Eight of the 12 included studies were conducted in the United States. The remaining trials were conducted in France (k=2) or Italy (k=2). These studies recruited patients from various clinical settings, including primary care, specialized hepatology units, addiction management centers, and multiple clinics. Most studies had wide inclusion criteria, although a number of studies excluded those presumed to be less responsive to therapy (i.e., with coexisting infections or previous history of HCV treatment) or those at risk for poor adherence (i.e., with psychological illnesses or current or previous substance abuse).

Patients in the included studies exclusively used standard doses of combination antiviral therapy of pegIFN-α and ribavirin. The intended duration of treatment in all studies was 48 weeks for patients with genotypes 1 and 4, and 24 weeks for those with genotypes 2 and 3.

A wide variety of adherence interventions were investigated in the included studies. We found no studies that directly compared the effectiveness of one type of intervention with that of another type of intervention. Very little detail was given in the majority of the studies regarding the specific intervention components, messages, frequency, and duration. Thus, it is unclear how feasible or effective these interventions would be in real-world settings.

Research Gaps

This review illuminated substantial research gaps for all types of adherence interventions. The included studies were generally small in sample size and of suboptimal quality (e.g., failure to conceal randomization allocation in RCTs and failure to control for the influence of important confounders in observational studies). Studies need to further confirm the effects of adherence interventions on intermediate outcomes, and where possible, investigate the impact of adherence interventions on long-term health outcomes, such as decompensated cirrhosis, hepatocellular carcinoma, and mortality. While reporting these outcomes requires longer followup and may be challenging when conducting studies, the resulting information will improve the applicability of study findings to clinical practice.

The recommended treatment for genotype 1 patients has shifted from the standard combination therapy of pegIFN-α plus ribavirin to triple therapy including protease inhibitors.8 Therefore, the available evidence may be of limited value for the treatment of genotype 1 HCV. In particular, the administration of protease inhibitors is complex; adding this agent to the standard combination therapy further complicates treatment. Uncertainty will remain until well-designed and well-conducted studies are available that evaluate the effectiveness of adherence interventions among patients receiving the new treatment regimen.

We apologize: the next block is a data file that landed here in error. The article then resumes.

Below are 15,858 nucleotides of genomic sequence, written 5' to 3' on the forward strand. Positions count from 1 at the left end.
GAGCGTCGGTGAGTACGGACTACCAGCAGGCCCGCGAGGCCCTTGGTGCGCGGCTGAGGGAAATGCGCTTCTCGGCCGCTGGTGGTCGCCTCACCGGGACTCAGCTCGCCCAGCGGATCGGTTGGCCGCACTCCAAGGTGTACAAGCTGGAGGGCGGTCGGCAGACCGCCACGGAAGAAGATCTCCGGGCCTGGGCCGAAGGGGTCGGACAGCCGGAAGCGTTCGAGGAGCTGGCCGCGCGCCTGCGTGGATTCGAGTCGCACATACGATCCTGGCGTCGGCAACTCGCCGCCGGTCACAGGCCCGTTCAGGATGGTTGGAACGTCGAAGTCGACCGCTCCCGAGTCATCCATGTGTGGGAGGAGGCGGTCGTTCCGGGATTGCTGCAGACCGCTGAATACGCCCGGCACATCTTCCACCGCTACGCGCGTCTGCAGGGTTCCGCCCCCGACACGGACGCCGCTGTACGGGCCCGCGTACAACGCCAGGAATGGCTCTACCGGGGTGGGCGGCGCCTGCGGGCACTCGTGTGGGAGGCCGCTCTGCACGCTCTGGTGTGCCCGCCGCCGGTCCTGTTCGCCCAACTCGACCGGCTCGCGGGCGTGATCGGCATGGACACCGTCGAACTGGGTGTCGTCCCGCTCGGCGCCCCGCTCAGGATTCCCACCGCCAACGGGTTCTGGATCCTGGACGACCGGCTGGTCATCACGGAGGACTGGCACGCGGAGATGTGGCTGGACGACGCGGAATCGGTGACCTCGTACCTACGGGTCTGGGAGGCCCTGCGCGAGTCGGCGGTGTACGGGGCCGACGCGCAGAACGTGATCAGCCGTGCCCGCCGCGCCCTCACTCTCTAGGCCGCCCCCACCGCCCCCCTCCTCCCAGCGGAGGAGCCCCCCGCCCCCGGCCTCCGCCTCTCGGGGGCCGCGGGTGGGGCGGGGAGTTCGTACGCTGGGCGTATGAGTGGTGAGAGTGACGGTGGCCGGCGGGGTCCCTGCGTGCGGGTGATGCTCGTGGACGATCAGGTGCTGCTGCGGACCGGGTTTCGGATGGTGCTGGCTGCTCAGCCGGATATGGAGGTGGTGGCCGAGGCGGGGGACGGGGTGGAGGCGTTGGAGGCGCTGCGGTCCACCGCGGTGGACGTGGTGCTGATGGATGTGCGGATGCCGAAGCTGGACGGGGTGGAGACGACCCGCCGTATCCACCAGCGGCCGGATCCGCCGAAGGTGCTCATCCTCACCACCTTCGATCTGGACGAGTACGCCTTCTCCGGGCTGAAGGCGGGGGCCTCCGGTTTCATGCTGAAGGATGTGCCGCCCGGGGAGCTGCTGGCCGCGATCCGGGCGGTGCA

There is also a strong need for standardizing the definitions of adherence in the context of chronic hepatitis C treatment. The definition of adherence was often ambiguous and varied significantly across studies, which made cross-study comparison difficult. In the eight studies reporting adherence data, at least five different definitions were used. Additionally, distinguishing between true patient adherence and physician-directed dose reductions was often difficult.

We also did not identify any research that examined comprehensive intervention approaches that targeted multiple levels of influences (e.g., system- and regimen-level components). However, it is likely that the most effective interventions would include a combination of changes made to the systems and settings in which HCV care is received; the packaging and delivery of medications; and the support and education provided to HCV patients, including strategies to help patients manage side effects related to HCV treatment through pharmacological or nonpharmacological methods.Research is needed that evaluates the independent effects of policy, system, provider, regimen, patient, and adverse event management approaches, as well as strategies that target more than one of these factors.

Conclusions

Adherence interventions might improve patient adherence and virological response in patients with chronic hepatitis C, despite the substantial heterogeneity in methodological and clinical characteristics. The strength of evidence is low, however, given the medium to high risk of bias, imprecise effects estimates, and questionable consistency in effects. Little is known about the long-term health outcomes and harms of adherence interventions. More adequately powered and rigorously conducted RCTs are needed to test HCV adherence interventions on both intermediate and health outcomes. Researchers must begin adequately reporting details on their studies’ design and conduct.

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Full Report

This executive summary is part of the following document: Sun X, Patnode CD, Williams C, Senger CA, Kapka TJ, Whitlock EP. Interventions To Improve Patient Adherence to Hepatitis C Treatment: Comparative Effectiveness. Comparative Effectiveness Review No. 91. (Prepared by the Oregon Evidence-based Practice Center under Contract No. 290-2007-10057-I.) AHRQ Publication No. 13-EHC009-EF. Rockville, MD: Agency for Healthcare Research and Quality. December 2012.

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For more copies of Interventions To Improve Patient Adherence to Hepatitis C Treatment: Comparative Effectiveness: Comparative Effectiveness Review Executive Summary No. 91 (AHRQ Pub. No. 13-EHC009-1), please call the AHRQ Publications Clearinghouse at 800–358–9295 or email ahrqpubs@ahrq.gov.